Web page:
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Skerritts View - August 2016
After The Speculation – The Reality:
It’s a few weeks since we awoke on the morning of Friday June 24th to the news that the UK electorate had voted to leave the EU. The numbing disbelief was akin to the moment we found out as kids that Father Christmas wasn’t real. What could this mean? In the same way that it meant that we did continue to get presents on Christmas Day, the world has continued to turn for those of us living in the United Kingdom and beyond, but the complacency that we appear to have slipped into maybe a little premature. Some things will change, but by how much will be determined by a number of factors.
Brexit Means Brexit – Maybe:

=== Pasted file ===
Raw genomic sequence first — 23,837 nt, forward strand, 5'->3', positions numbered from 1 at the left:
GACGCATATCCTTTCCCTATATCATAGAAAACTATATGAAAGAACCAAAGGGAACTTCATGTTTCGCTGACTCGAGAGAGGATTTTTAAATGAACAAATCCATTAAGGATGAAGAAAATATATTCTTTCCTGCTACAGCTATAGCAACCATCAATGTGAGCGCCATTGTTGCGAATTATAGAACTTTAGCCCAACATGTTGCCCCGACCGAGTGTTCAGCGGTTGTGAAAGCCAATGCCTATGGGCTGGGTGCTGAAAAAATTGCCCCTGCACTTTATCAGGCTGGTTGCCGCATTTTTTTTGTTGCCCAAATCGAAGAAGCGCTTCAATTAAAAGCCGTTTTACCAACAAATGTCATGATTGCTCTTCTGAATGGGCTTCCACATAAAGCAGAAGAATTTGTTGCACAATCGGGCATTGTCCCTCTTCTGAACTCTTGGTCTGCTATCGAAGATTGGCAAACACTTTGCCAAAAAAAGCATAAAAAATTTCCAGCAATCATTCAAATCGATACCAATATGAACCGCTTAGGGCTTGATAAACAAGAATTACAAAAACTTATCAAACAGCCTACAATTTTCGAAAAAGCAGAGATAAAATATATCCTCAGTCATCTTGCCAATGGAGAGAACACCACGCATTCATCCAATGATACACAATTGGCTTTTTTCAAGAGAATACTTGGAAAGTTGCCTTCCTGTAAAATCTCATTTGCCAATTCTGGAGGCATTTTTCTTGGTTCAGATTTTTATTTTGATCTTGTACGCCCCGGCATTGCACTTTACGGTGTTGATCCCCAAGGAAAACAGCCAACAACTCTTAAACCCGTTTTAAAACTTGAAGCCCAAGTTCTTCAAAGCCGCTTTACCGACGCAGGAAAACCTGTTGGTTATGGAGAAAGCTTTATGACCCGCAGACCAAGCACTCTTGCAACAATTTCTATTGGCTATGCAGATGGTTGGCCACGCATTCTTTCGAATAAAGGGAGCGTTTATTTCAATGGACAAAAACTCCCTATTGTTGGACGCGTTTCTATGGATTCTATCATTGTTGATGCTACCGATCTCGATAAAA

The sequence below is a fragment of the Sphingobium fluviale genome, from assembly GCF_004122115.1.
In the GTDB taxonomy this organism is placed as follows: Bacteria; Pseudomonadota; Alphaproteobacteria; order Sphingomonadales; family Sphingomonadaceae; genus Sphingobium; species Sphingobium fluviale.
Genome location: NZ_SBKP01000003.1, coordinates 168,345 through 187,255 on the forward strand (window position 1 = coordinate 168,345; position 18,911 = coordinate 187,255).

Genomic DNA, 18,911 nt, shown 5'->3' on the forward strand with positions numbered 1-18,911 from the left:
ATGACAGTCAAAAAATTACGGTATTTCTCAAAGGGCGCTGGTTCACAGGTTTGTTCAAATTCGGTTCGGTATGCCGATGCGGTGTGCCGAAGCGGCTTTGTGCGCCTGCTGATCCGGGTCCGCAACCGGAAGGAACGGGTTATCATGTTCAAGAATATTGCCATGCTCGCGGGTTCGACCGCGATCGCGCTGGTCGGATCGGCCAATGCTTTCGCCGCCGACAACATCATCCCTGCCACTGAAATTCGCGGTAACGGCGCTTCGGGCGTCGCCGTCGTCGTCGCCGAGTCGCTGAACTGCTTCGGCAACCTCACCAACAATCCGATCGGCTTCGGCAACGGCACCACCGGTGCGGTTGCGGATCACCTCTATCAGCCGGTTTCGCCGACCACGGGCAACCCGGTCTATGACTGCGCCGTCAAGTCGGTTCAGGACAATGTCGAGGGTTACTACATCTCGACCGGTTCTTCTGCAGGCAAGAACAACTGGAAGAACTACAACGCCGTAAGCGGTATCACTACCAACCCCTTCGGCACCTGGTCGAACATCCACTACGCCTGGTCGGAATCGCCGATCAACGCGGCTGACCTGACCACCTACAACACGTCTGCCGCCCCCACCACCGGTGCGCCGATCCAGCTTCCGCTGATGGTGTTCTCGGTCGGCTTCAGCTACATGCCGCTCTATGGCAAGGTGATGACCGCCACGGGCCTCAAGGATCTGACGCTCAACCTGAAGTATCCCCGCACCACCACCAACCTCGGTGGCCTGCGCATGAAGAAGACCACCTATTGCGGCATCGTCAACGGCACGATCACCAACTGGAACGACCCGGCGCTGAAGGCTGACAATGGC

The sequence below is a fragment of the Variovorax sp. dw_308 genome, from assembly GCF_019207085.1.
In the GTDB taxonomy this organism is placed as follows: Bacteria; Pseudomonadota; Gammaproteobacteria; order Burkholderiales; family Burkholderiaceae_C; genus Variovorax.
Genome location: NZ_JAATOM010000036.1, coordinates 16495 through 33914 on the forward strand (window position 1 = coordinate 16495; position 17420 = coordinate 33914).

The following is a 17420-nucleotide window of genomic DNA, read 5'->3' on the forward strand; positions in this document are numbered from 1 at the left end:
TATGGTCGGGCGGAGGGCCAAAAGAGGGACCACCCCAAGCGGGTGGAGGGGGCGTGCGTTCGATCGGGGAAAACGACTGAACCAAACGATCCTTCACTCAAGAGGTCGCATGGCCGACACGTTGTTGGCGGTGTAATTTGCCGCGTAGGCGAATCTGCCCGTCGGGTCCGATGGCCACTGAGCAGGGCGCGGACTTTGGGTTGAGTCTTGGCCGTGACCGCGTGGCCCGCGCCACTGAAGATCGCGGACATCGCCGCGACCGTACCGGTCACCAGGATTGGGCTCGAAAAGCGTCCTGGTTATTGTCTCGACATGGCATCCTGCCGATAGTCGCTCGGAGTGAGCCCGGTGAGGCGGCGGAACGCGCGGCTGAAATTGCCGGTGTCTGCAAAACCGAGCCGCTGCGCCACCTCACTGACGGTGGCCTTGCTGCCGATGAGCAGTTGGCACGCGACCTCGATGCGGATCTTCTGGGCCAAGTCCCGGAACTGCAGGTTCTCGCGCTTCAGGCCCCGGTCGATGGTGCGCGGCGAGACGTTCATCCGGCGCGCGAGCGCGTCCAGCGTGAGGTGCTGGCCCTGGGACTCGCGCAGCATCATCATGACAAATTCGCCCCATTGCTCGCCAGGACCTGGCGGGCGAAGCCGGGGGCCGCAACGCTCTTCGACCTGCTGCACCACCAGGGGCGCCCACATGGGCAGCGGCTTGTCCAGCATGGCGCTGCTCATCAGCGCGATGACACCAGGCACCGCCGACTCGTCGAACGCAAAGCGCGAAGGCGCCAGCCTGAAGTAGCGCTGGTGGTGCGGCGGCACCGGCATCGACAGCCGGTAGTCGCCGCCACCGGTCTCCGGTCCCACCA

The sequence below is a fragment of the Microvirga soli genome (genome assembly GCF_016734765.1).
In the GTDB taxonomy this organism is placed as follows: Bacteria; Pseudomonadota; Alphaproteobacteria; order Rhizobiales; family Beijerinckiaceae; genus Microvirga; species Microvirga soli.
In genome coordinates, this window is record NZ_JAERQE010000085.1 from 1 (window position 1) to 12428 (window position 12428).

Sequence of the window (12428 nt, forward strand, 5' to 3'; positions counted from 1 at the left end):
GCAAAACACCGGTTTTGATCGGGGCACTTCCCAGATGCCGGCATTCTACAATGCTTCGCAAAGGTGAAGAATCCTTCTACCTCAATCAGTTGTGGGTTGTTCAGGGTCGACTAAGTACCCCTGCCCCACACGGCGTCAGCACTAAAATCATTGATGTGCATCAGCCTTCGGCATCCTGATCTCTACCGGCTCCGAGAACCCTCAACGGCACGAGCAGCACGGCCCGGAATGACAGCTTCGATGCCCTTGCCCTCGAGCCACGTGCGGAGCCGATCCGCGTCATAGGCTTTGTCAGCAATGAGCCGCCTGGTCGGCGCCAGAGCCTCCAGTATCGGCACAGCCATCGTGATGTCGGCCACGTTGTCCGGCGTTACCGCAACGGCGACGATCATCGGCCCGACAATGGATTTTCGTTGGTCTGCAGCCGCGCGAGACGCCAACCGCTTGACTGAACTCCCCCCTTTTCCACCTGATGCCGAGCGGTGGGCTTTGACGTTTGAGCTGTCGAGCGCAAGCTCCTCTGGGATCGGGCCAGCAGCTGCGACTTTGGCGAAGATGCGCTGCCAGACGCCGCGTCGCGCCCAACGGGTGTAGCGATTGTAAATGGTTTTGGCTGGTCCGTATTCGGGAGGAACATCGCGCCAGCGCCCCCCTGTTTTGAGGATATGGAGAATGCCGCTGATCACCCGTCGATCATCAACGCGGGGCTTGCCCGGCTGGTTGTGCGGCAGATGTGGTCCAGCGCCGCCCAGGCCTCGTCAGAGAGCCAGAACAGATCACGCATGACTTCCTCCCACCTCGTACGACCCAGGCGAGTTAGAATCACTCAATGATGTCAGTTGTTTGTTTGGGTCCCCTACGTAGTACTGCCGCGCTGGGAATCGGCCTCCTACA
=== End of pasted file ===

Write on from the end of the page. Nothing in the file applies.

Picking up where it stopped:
In the rapid reshuffle that happened within British politics immediately after the vote, Theresa May was clear that she took over as Prime Minister with the understanding that “Brexit means Brexit.” The appointment of Boris Johnson, David Davis and Liam Fox, three key Brexiteers, to prominent roles within Government signalled on the face of it clear intent to see through the wishes of the electorate. However, one can also point at her determination not to negotiate an exit until two years after Article 50 has been enacted, which may not be until January 2017; a lengthy window during which said Brexiteers could mess things up or for any adverse effects of leaving to become clear to those who had voted. Remember that of the 33 million Britons who voted, only 1 million more than the other voted to leave. Put another way, only 1 in 33 of those who voted to leave needs to change their mind in order for the result to be different should there be a next time. From an investment perspective, the rally that has been driven by those companies that benefit from a weaker Sterling could dwindle or even reverse should signs strengthen that leaving the EU wasn’t quite taking the shape that many had anticipated in June.